KHURMI: Yeah. Wow. I've never heard that question posed that way before. I will say yes. When we were pitching, there were five finalists, five beautiful films to be made. And it is disheartening that, as a filmmaker, I have to win a million-dollar prize in order to tell my story. But the upside of it, I think, is that executives and producers and studios and financiers are starting to realize the merit of these stories. It's kind of, like, a messed-up way to have to say it. Like, oh, we have merit, right? But I think people are starting to change in the sense that they see that audiences value them. And it's just a matter of people finally being able to give these filmmakers and these storytellers the green light to tell these beautiful stories.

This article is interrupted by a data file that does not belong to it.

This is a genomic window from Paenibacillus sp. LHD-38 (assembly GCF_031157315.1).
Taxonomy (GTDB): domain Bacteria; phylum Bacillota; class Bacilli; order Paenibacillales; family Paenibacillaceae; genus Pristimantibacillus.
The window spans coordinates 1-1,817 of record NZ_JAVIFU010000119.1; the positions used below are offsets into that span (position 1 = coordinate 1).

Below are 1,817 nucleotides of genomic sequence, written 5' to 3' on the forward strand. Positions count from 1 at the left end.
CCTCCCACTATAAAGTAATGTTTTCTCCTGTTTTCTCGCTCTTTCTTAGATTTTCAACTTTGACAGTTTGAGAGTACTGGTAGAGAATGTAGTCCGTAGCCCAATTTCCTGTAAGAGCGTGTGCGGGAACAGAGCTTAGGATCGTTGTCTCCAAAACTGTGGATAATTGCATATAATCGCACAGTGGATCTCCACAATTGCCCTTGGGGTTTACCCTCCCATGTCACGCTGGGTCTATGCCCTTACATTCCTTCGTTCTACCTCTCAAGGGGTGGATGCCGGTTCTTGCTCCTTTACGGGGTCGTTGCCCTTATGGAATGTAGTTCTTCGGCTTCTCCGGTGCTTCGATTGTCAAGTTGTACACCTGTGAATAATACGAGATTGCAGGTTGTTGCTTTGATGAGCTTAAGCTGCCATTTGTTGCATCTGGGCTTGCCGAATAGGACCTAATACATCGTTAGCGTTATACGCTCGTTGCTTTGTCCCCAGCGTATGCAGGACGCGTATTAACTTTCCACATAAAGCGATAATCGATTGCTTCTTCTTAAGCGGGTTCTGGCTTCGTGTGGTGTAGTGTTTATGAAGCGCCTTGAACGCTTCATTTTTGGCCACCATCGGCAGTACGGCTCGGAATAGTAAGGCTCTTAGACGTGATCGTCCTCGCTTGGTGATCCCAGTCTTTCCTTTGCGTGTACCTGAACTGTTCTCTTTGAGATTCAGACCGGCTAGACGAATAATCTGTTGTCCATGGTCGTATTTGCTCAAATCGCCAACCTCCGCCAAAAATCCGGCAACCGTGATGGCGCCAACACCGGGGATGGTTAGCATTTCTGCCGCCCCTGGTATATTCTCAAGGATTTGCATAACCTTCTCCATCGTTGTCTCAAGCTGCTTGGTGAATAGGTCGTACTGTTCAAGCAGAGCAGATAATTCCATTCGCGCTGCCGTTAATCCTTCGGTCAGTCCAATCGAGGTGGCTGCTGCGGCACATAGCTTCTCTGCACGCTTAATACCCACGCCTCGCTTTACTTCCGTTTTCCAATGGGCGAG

SHAPIRO: Nardeep Khurmi wrote, directed and starred in the movie "Land Of Gold," now streaming on Max. Thank you so much.

KHURMI: Thank you.


GABI FASTMAN: (Singing in Spanish). (Singing) Love may come. You just won't know from where. Las madres will know what to do. Transcript provided by NPR, Copyright NPR.

Karen Zamora
[Copyright 2024 NPR]
Ari Shapiro has been one of the hosts of All Things Considered, NPR's award-winning afternoon newsmagazine, since 2015. During his first two years on the program, listenership to All Things Considered grew at an unprecedented rate, with more people tuning in during a typical quarter-hour than any other program on the radio.